Staggered times, outdoor dining tents, off-campus options and eating in gymnasiums — these are some of the ways Washington school districts will accommodate lunch for thousands of students while following COVID-19 safety guidelines.
As arguably one of the riskiest parts of the school day when students will be maskless and will want to socialize, lunchtime logistics have become a vital coordination to keep students and staff safe.
“There are so many variables,” said Jessica Jandayan, director of food and nutrition services and district warehousing at Shoreline School District. Among the biggest challenges, she said, is “just trying to figure out how to space students and to get consensus.”
Shoreline starts school Wednesday like many school districts in the Puget Sound area, including Seattle. And for many districts, it will be the first return to full-time in-person instructions since schools were forced to shut down in March 2020.
Though districts are following safety guidelines set by the state department of health and the Centers for Disease Control and Prevention, lunch will look different campus-to-campus depending on the layout of the school. While the CDC says social distancing by 3 feet is adequate in classrooms, they advise students stay at least 6 feet apart while at lunch.
For some districts, it’s meant hiring more staff — or even turning to parent volunteers — to increase custodial services and supervision. It’s also meant changes to how food is served.
“No easy answers”
Before the first day of school for the Kent School District last Thursday, Kristy Longanbill said she was “hopeful” about Carriage Crest Elementary School’s approach to lunch with staggered times to limit the amount of students eating at a time.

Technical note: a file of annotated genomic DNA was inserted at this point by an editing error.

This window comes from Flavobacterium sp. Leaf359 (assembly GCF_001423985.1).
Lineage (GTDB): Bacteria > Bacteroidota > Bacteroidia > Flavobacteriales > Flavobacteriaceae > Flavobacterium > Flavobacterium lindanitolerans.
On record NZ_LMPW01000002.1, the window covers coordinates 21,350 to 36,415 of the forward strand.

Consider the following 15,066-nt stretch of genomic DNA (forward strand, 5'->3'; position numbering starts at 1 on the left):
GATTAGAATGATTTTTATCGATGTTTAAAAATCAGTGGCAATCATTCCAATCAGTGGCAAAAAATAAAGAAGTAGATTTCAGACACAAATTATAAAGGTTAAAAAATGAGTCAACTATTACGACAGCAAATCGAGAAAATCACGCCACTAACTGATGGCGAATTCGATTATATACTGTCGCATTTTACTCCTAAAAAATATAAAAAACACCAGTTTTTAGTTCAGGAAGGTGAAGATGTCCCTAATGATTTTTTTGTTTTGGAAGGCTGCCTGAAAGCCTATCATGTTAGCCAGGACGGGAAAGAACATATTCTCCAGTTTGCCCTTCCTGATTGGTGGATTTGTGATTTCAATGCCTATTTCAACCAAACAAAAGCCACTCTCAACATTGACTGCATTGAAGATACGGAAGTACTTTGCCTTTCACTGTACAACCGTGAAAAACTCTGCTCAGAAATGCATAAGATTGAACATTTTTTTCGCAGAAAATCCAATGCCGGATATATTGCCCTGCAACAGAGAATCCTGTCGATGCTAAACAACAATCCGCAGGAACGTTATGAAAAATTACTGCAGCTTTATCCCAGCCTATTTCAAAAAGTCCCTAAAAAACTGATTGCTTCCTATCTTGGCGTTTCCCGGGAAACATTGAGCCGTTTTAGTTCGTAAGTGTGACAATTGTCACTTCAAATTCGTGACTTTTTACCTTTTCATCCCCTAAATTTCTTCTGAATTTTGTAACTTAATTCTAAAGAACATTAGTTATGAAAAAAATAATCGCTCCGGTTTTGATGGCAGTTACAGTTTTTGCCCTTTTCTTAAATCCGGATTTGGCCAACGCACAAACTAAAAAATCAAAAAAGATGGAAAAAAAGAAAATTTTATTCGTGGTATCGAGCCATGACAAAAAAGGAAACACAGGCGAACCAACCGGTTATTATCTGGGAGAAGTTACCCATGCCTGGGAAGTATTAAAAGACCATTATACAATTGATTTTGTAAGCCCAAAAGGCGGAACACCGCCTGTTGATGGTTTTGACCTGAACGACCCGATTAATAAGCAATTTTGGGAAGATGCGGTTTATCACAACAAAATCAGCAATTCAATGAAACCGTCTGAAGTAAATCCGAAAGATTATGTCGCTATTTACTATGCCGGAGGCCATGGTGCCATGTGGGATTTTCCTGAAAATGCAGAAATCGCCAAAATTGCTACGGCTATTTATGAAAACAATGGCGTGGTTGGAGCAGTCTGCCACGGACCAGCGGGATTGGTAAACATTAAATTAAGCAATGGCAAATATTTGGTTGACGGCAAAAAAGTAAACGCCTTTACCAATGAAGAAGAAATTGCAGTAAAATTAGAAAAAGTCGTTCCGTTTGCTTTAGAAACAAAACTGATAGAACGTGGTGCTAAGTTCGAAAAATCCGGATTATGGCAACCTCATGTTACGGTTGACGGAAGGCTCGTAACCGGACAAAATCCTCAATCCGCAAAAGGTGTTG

But when her kids, a first grader and sixth grader at Carriage Crest, came home, they said students sat across from each other and close together in the cafeteria.
“There were too many people and not enough seats,” said Longanbill. “It did not give me the feeling of a safe place for eating.”
While Loganbill said she feels her kids are safe in the classroom, she said she feels helpless not knowing what happens at lunch other than what she learns from her kids.
Longanbill said it would make her feel more comfortable if there were an option for students to eat outside. Some parents, she said, have picked up their kids at lunch to eat in the car.
Coordinating lunchtime has been “our greatest logistical challenge because it’s the one time of the day that students have to remove their masks,” said Carriage Crest Principal Shawn Cook.
Staff works “tirelessly” to make sure students are safe at school, Cook said, and have been teaching and training students how to follow safety protocols. Lunch tables are spread out with markers to space out students, who wash their hands or use sanitizers before eating. And ventilation has increased to replace indoor air with outside air, he said.
“For schools, the return to full-day, in-person learning has presented many challenges for which there are no easy answers,” Cook said in an email.
Cook said he is speaking with district staff and other principals to look at all options to make lunchtime as safe as possible.
Other school districts